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Are Your Weight Loss Goals Useless?

Michael  W. Smith, MD - Blogs
By Michael W. Smith, MDBoard-certified internistApril 20, 2017
From the WebMD Archives

“I want to lose 50 pounds!”

“I want to get into my skinny jeans.”

“I want lean, toned abs.”

These are common goals (or some version of them), but not ones that will take you very far. Dare I say “useless”? They’re just not important enough to carry you all the way – and keep you there.

To set a goal you can stay committed to – and achieve – you need to create a vision for your life and your health.

Ask yourself some important questions: Why do you want to lose 50 pounds? What’s your REAL why? What will losing those pounds mean to you? What will you be able to do that you can’t do today? Finally play with your kids on the floor and not struggle to get back up? Try on new clothes and feel great about the way you look? Have the self-esteem to go out on dates? Or maybe it will mean a life free of medications, replaced with a healthy lifestyle. Now you’re talking! Those are goals worth achieving.

See the difference? In the original goal, you’re getting rid of something (weight). In the new and improved goal, you’re creating something (a new life!). Why does that makes such a huge difference? It’s all about tension.

When you start your journey, the difference between where you are now and where you want to be is big. Think of the tension on a stretched rubber band. One end represents your current situation and the other end your future when you’ve reached your goal. There’s a lot of tension on that rubber band! Then, you start on your journey. The weight is coming off. “I’m doing great!!” There’s less tension on that rubber band. You slack off a bit because you’re feeling good about the weight you’ve lost. And slowly, the weight returns. Nothing changed because you weren’t reaching for something new.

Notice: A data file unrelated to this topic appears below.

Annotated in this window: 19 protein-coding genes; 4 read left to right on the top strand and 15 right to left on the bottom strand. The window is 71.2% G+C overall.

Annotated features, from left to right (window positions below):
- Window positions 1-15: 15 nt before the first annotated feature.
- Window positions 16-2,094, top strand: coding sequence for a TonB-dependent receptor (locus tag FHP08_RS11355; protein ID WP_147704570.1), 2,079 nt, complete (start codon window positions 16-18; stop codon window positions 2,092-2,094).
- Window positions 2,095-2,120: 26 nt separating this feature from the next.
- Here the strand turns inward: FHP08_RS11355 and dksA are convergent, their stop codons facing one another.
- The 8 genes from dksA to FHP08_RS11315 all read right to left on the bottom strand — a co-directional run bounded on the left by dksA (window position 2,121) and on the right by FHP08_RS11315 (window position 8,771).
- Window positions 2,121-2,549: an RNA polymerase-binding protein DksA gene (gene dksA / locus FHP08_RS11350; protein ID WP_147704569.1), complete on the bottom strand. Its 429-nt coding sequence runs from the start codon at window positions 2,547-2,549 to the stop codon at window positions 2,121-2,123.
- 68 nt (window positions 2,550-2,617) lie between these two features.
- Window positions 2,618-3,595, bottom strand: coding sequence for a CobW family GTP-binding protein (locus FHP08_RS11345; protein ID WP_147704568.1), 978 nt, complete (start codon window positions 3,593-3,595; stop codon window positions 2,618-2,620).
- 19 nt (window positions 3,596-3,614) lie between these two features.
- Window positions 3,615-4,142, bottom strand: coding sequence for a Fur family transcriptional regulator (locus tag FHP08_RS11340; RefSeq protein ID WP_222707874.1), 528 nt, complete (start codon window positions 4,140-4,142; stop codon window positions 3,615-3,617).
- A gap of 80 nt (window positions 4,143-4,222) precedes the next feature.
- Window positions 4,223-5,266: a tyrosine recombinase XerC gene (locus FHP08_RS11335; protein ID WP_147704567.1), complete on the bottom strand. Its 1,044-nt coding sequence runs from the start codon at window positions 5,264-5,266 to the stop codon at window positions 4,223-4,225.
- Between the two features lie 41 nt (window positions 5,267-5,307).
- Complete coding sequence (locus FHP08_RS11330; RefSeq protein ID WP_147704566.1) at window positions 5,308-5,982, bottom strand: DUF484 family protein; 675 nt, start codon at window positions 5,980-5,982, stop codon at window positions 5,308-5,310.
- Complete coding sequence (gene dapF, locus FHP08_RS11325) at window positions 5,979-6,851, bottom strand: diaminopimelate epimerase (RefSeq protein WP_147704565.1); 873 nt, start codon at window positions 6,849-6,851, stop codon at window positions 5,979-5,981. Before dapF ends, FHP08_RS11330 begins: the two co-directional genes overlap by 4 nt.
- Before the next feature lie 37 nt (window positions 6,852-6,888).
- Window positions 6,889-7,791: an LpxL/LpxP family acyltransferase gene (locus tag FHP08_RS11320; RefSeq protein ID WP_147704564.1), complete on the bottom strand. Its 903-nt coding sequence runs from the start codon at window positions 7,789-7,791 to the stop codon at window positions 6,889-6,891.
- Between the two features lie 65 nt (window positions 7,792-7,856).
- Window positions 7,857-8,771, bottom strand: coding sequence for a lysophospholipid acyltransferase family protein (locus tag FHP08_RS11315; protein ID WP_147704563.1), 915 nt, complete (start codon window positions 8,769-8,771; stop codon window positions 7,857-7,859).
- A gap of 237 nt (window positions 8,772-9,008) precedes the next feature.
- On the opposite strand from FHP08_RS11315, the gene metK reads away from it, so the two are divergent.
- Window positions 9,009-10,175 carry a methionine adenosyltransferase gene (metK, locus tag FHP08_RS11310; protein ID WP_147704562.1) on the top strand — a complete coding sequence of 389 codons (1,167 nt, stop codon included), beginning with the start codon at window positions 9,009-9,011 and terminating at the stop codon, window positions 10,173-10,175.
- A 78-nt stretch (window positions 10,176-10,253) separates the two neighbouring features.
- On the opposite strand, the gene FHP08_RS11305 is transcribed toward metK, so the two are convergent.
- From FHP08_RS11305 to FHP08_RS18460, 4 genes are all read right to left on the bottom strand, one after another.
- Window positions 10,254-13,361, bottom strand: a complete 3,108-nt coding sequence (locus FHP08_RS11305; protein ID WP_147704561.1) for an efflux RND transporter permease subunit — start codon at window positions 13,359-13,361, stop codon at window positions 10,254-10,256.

Now ask yourself what may be the most important question: What will your life be like if nothing changes?

Even though it may not feel achievable, the healthier version of you, and the life you envision for yourself, is waiting for you to find your real reason. The thing that drives you from within. Once you create that vision for yourself and realize why this journey really matters, the rest will fall into place.Fear and frustration will be replaced by hope.

One more suggestion: Surround yourself with a community of people working on similar, vision-based goals. It’s tough to go this alone and your chance of success is FAR greater when you’re surrounded by others on the same journey. Find others who are ready to ditch the “diet” mentality and focus on healthy habits to, once and for all, create the life you want for yourself.

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About the Author
Michael W. Smith, MD

Michael Smith, MD, CPT, is a board-certified internal medicine doctor and WebMD’s Chief Medical Editor. He is also an American Council on Exercise certified personal trainer with a passion for helping people live a healthy, active lifestyle. He appears regularly as an expert on national and local broadcast media.

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